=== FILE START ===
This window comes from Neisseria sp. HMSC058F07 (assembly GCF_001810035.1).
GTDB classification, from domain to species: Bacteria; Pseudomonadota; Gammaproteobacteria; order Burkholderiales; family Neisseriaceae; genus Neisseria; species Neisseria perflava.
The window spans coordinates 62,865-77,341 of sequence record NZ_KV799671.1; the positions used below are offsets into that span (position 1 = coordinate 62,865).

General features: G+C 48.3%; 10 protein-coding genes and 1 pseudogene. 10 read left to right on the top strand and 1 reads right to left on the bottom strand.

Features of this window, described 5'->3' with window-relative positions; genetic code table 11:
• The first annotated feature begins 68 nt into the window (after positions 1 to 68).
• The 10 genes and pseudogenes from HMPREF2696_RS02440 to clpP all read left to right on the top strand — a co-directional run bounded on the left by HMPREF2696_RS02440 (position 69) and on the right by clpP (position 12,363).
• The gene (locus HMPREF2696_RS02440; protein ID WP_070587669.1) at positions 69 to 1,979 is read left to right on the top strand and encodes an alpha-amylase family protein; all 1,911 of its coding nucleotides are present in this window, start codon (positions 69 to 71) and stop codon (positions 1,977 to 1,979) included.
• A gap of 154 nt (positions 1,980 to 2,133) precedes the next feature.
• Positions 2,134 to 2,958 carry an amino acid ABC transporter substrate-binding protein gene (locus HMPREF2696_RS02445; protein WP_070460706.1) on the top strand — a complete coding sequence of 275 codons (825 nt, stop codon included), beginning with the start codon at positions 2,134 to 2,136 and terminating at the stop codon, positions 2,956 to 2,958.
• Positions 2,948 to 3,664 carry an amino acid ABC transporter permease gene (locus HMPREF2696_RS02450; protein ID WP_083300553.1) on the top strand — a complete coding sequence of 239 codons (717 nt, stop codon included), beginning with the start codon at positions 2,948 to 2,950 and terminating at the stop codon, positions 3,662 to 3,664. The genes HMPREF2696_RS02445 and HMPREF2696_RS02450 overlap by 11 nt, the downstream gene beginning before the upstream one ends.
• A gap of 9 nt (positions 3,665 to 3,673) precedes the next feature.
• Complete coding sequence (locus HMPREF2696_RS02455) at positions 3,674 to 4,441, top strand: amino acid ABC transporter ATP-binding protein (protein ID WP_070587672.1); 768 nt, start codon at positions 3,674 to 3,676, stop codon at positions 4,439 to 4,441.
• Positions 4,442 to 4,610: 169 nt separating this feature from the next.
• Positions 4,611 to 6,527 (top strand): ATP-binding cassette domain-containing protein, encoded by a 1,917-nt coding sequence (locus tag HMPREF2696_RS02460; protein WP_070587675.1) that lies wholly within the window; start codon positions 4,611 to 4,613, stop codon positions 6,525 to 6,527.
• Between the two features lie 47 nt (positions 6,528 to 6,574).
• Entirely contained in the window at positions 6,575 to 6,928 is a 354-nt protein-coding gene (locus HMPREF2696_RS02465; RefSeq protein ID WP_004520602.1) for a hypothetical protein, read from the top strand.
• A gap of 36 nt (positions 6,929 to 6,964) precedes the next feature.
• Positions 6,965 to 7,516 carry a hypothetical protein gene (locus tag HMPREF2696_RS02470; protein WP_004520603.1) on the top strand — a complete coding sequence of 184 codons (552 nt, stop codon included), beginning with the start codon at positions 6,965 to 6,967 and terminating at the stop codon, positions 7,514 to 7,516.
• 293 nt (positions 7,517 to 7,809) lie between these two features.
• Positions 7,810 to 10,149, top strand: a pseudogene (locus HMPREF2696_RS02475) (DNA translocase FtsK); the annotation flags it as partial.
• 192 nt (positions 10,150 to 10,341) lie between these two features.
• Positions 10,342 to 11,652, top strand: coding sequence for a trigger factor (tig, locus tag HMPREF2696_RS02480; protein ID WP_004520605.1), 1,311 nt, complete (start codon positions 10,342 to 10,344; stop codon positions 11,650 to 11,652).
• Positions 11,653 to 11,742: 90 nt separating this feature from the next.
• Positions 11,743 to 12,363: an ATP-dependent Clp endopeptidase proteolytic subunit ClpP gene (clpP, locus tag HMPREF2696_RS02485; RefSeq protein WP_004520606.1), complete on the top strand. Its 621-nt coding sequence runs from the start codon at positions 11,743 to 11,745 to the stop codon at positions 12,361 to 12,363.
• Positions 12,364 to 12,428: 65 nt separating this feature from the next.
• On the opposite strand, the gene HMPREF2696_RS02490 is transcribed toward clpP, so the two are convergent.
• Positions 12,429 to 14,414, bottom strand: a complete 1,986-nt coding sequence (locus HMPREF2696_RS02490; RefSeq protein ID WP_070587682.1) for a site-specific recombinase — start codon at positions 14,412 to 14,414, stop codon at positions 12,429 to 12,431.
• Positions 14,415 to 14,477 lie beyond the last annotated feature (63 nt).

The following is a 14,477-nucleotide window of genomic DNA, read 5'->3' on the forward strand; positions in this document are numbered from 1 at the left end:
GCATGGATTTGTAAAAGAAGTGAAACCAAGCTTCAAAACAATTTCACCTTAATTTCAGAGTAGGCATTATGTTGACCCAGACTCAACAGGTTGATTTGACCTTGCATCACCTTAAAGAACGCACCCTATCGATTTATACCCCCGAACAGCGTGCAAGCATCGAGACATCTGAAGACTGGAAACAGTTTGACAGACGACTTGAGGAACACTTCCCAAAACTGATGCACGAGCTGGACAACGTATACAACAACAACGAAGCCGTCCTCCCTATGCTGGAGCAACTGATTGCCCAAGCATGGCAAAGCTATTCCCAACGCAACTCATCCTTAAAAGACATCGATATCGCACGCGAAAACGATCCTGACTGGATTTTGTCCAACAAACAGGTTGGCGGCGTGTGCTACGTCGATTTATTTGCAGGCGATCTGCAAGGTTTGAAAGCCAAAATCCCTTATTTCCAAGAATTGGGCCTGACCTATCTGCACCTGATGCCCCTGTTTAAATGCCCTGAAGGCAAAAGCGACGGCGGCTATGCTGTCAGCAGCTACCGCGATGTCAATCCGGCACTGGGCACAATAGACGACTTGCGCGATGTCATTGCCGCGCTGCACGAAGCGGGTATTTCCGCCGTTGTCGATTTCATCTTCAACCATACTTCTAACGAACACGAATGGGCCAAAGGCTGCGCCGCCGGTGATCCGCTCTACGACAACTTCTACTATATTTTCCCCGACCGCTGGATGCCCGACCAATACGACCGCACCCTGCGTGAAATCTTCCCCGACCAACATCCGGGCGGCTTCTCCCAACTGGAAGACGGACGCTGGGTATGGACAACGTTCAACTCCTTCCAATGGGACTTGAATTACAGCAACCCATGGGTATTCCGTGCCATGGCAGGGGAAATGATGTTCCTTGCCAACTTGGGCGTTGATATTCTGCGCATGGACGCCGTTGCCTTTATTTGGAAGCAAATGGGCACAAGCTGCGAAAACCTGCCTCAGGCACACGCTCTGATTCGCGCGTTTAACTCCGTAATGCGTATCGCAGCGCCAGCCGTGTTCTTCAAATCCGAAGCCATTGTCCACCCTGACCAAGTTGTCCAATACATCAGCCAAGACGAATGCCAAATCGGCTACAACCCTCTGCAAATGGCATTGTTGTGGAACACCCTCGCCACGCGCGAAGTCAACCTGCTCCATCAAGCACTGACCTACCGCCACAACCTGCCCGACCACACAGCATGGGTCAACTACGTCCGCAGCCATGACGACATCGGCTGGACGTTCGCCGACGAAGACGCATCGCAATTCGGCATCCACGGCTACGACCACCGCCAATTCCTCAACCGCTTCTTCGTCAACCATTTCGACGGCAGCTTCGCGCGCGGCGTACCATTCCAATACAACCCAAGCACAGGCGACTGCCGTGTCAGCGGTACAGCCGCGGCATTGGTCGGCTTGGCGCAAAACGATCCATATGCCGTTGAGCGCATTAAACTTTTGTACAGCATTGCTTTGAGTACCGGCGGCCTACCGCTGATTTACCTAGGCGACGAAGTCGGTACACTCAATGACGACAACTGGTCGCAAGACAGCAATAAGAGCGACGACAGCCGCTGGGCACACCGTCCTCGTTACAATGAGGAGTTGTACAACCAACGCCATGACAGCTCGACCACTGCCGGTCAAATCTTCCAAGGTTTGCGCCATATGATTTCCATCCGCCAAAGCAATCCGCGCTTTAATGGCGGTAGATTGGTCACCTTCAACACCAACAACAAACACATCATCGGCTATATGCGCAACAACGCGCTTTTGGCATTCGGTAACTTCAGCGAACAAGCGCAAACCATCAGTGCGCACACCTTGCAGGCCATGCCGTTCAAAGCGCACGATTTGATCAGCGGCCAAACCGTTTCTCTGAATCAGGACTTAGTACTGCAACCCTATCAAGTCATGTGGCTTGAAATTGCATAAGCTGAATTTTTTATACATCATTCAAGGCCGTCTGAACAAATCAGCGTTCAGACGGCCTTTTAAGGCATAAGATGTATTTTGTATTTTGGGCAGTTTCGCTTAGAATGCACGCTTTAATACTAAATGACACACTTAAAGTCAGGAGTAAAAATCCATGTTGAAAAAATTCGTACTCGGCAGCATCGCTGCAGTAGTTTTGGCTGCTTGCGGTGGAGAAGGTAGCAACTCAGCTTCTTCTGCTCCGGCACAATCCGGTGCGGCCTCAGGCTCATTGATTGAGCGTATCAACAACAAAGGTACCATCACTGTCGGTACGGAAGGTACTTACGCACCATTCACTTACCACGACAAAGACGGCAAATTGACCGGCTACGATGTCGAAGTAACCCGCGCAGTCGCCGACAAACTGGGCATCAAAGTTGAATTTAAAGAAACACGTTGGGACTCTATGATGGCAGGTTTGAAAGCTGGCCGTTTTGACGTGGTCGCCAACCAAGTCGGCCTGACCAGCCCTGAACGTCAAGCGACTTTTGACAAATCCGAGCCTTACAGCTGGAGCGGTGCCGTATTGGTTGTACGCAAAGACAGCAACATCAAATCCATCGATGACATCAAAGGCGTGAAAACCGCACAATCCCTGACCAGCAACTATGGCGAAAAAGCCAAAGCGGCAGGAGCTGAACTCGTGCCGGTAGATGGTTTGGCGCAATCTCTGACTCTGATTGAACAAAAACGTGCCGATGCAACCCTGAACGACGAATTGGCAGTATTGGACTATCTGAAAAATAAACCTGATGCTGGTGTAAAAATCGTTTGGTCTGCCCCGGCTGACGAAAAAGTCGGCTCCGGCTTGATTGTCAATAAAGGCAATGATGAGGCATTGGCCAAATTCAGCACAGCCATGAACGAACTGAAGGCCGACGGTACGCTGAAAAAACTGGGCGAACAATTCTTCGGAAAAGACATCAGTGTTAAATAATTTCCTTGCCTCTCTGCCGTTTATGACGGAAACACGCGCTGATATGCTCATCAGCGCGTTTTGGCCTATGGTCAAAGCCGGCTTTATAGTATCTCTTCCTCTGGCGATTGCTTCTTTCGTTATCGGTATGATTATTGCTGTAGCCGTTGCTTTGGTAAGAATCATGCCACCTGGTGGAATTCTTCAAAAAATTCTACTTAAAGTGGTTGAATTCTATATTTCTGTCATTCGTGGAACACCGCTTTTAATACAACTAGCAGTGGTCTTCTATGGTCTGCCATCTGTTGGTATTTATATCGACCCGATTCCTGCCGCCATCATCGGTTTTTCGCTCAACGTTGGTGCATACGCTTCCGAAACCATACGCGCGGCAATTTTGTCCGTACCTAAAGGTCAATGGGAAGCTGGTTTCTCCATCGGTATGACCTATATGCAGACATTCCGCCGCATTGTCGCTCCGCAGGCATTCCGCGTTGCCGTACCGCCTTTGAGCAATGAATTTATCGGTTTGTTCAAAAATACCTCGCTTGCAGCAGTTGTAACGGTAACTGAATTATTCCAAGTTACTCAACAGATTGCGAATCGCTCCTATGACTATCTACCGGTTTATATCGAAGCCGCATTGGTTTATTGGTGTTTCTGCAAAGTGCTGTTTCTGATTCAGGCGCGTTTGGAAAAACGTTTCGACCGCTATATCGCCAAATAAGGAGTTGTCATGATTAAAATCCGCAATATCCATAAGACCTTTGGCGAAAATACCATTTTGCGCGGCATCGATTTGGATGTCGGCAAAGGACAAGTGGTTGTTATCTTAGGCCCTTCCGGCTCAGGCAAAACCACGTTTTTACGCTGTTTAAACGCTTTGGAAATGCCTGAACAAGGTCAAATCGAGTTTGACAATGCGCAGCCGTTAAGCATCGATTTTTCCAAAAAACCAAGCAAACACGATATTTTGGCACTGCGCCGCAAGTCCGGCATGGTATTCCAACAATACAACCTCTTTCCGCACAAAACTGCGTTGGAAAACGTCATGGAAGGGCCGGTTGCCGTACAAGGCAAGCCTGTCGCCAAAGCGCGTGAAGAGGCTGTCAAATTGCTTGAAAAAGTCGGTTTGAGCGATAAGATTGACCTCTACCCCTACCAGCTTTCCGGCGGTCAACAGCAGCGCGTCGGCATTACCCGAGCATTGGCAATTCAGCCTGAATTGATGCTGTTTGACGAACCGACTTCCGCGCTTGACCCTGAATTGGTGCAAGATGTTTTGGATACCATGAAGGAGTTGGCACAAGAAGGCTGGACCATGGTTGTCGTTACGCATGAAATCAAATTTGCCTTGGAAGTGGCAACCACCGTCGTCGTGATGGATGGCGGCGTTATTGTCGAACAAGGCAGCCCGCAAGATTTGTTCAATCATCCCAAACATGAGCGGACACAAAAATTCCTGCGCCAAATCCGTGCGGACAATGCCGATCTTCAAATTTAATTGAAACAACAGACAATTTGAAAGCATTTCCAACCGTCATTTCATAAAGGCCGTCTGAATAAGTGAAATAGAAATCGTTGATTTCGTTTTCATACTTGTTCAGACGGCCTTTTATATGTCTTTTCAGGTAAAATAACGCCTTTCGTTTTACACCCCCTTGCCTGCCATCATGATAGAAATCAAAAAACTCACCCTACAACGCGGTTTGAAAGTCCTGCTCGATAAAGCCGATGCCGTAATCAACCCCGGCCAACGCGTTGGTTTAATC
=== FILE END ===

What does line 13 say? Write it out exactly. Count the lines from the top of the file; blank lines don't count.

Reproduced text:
• Complete coding sequence (locus HMPREF2696_RS02455) at positions 3,674 to 4,441, top strand: amino acid ABC transporter ATP-binding protein (protein ID WP_070587672.1); 768 nt, start codon at positions 3,674 to 3,676, stop codon at positions 4,439 to 4,441.